I recently wrote a blog about the history of toilet paper and the response was so enthusiastic, I decided to look further into the subject.

Before toilet paper came into existence in 1857, people used leaves, moss, stones, corncobs or whatever was handy. The Romans used a sponge on a stick which doesn’t sound too bad. Except that Romans had communal lavatories and after using the sponge, they would dip it in a pail of water and then pass it onto the next guy. Ugh! Parts of the world today don’t even wipe, they use water from a jug or a bidet.

When cheap paper became easily available in the 19th century, people used newspapers and magazines as well as the giant Sears Roebuck Catalogue, which was a favorite in American bathrooms. In 1857, Joseph C. Gayetty started manufacturing “Paper for the water closet” and sold it in a package of sheets.

It wasn’t until 1871 when Seth Wheeler of Albany, NY, came up with the design that we are familiar with today. He invented the concept of perforating a roll of paper so it could be conveniently torn off in small squares. He then patented the cardboard tube at the center of the roll and a holder for this new contraption.

While we see this invention as brilliant and practical, it was apparently not easy to convince early 20th century Americans to buy this new, miraculous, disposable product. People wondered why they should pay for this fancy paper when they had so much paper available for free that could be put to the same use.

Well into the 1940s, toilet paper was a luxury because most Americans still used outhouses. These were basically a hole in the ground, so it didn’t matter what, or how much, you threw down that hole.


But another invention came to the rescue and made toilet paper a necessity in every American household – the flush toilet. Around this same time, many cities began building sewers and municipal water supplies which allowed more and more homes to acquire a hallmark of modern civilization, the indoor bathroom.

Flush toilets connect to sewers with an S-shaped trap to keep sewer gases from backing up into bathrooms. This piece of plumbing can get easily blocked up. Therefore, flush toilets are much more particular about what they can digest.

Newspapers and catalogs were no longer viable for modern bathroom duty.

Companies began to use modern advertising to compete with each other over the booming toilet paper market. Softer, “splinter-free,” and the multi-ply paper was touted as more comfortable and more absorbent. Colored toilet paper came out to match bathroom décor.

Toilet paper is now a 2.5 billion dollar industry and is considered to be enough of a daily necessity to cause the Coronavirus panic buying and resultant shortages in stores.

This is not the first time toilet paper shortages have made the headlines in recent history. In 1971, a July dock strike wiped out the toilet paper supply in Hawaii, which imports everything. That shortage lasted months and caused some interesting social phenomena. People stole toilet paper from the restrooms in bars, so some bar owners took control of the toilet paper supply and assigned a “poop manager” to ration out six squares to anyone who needed the restroom. To avoid similar pilfering, some hotels posted security guards in their restrooms.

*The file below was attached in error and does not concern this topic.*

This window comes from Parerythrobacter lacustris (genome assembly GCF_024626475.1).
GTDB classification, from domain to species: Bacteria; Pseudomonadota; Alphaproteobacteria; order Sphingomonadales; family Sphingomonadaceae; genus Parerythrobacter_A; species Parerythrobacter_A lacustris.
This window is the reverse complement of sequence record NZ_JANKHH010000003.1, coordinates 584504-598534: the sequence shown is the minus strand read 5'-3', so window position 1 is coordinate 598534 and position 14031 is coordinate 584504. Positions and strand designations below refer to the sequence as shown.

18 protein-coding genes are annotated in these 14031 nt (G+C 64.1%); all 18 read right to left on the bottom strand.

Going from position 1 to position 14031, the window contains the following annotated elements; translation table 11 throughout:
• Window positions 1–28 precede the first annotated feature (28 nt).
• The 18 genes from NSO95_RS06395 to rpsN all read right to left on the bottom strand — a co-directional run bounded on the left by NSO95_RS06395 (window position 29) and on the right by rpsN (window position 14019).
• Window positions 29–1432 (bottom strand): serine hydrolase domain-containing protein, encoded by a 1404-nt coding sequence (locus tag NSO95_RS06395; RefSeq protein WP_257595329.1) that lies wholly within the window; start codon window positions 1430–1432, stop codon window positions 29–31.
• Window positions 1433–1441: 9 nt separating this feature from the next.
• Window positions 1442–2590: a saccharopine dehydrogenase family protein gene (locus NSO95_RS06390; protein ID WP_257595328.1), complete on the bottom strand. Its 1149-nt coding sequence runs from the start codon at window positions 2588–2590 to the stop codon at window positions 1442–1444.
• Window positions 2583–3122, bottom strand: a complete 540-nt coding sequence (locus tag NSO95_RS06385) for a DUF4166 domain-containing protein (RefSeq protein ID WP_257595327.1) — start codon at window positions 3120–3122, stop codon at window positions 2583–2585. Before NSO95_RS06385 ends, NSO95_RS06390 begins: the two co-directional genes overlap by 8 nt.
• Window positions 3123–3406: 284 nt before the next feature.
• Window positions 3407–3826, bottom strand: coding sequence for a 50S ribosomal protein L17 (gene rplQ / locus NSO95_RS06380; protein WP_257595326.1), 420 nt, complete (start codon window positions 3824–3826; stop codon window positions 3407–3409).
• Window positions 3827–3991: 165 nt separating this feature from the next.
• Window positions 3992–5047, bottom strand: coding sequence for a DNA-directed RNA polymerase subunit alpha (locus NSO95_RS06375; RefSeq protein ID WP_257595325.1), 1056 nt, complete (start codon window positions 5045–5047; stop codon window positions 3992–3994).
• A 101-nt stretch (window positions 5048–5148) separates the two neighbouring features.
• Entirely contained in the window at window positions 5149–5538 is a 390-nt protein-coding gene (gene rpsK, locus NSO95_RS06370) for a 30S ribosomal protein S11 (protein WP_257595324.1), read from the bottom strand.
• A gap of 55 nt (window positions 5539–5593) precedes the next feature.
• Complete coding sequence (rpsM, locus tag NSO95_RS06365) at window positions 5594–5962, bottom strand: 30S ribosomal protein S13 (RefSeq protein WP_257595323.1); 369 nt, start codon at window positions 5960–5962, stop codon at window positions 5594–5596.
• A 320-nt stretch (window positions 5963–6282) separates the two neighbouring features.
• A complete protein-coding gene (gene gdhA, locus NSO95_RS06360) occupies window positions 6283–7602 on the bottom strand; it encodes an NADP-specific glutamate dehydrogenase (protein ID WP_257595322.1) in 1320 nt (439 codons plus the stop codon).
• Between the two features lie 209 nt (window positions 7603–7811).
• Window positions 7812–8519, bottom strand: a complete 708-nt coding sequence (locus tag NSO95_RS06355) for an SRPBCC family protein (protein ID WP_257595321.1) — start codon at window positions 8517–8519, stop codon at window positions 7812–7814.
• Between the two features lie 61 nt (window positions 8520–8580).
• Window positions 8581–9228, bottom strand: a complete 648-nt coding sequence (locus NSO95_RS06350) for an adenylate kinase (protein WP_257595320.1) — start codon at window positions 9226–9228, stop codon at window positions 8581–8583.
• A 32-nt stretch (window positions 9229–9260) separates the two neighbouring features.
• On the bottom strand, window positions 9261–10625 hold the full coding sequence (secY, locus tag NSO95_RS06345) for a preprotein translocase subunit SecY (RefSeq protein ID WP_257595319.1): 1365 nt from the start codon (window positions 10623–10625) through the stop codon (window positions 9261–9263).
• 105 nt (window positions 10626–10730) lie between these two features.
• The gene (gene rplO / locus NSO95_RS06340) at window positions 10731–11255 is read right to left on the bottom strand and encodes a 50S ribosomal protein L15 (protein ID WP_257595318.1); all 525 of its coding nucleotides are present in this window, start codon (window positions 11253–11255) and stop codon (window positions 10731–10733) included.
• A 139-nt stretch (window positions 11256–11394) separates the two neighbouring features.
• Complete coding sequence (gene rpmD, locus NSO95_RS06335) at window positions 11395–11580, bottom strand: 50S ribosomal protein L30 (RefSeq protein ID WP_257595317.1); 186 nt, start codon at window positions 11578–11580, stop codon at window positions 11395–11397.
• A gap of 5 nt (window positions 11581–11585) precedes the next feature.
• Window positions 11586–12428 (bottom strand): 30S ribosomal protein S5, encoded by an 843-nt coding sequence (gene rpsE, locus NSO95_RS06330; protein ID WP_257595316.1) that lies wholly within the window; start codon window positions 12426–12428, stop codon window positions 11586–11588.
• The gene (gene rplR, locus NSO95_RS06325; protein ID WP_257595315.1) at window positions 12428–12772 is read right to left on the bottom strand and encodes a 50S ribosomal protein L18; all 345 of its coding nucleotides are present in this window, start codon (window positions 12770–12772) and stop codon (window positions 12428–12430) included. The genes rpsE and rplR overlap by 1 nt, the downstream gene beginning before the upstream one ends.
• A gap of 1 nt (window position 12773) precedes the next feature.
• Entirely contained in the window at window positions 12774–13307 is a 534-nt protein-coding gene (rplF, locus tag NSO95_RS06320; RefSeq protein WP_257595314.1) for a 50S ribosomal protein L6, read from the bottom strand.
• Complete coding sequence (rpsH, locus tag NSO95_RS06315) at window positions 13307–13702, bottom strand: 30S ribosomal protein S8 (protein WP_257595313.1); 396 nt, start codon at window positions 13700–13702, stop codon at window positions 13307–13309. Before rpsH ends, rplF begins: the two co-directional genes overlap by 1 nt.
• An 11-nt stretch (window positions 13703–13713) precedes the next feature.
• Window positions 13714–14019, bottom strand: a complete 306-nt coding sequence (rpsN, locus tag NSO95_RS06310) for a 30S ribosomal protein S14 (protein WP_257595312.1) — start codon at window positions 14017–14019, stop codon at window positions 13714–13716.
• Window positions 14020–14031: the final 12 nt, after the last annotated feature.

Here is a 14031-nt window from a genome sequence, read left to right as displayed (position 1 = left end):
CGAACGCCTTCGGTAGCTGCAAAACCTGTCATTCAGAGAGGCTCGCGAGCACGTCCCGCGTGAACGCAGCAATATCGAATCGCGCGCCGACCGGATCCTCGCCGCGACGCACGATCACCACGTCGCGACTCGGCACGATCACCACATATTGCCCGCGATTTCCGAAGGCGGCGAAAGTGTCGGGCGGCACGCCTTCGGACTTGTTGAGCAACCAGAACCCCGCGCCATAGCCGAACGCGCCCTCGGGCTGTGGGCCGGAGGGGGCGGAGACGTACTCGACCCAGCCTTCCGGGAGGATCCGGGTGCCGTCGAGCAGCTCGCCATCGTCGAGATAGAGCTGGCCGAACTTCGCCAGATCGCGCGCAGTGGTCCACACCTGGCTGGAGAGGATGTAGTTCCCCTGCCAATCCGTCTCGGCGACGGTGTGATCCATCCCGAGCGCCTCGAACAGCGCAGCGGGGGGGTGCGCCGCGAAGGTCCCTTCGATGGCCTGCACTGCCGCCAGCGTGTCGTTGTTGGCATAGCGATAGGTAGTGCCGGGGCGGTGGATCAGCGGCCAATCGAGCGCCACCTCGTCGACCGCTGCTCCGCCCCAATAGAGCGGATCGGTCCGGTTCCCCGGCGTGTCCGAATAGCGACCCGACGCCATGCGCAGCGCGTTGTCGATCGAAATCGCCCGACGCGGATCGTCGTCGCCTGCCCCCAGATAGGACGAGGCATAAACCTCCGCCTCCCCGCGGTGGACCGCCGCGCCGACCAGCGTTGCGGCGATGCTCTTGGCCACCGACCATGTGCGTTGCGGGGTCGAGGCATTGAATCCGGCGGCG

Having toilet paper became a status symbol and a wealthy heiress received toilet paper rolls as a housewarming gift. When radio stations had contests, the winner got toilet paper – in one case the toilet paper was delivered in a Rolls Royce! In 1999 the threat of another strike caused another run on toilet paper in Hawaii.

After that, Hawaiians stockpiled supplies so they never had to panic about shortages again.

The good news today is that the current toilet paper shortage should be short-lived. Most of the paper industry is local and there are ample supplies of the raw materials used in its production: wood pulp and recycled paper. There are no overseas supply chains to get disrupted by Coronavirus so long term toilet paper shortages shouldn’t be something we need to worry about.

At least that’s what I read. We all know that sometimes what you read isn’t even worth the paper it’s printed on!


  1. Fascinating, informative and reassuring, Elin! 🙂 Thanks. We always have plenty of TP and other necessities on hand here at the farmstead in central Maine in case we have extensive power outages or other catastrophic happenings. Most families are not so fortunate, so it’s reassuring to hear that our TP is made here in USA and we’re not short on paper-making resources. Thanks. Sharing your post!


  2. For years I was a toilet paper hoarder. JUST when I finally decided I could just buy it when I needed it … and ran out … that’s when the empty shelves appeared. They are still empty. Considering TP is a local product, why ARE we getting so little in the stores? Who is doing the hoarding? Could it be the companies are holding back deliveries so they can monumentally raise prices?


  3. My grandparents had an outhouse on the family farm. I remember when they finally installed an indoor toilet. It was big step forward. Of course the old catalogue would no longer work in the indoor setup.


    • With possible toilet paper shortages, it’s important to remind people that they can’t put other paper, like paper towels, down the toilet! I saw a show where they cut a roll of paper towels in half and said “Now you have 2 rolls of toilet paper!” It may have been meant as a joke, but it gives the wrong message.

      Liked by 1 person

    • Having indoor plumbing at one time was a status symbol and you’re right, again it’s a sign of superiority if you had the ingenuity or foresight to find toilet paper in today’s manmade shortage!

      Liked by 1 person

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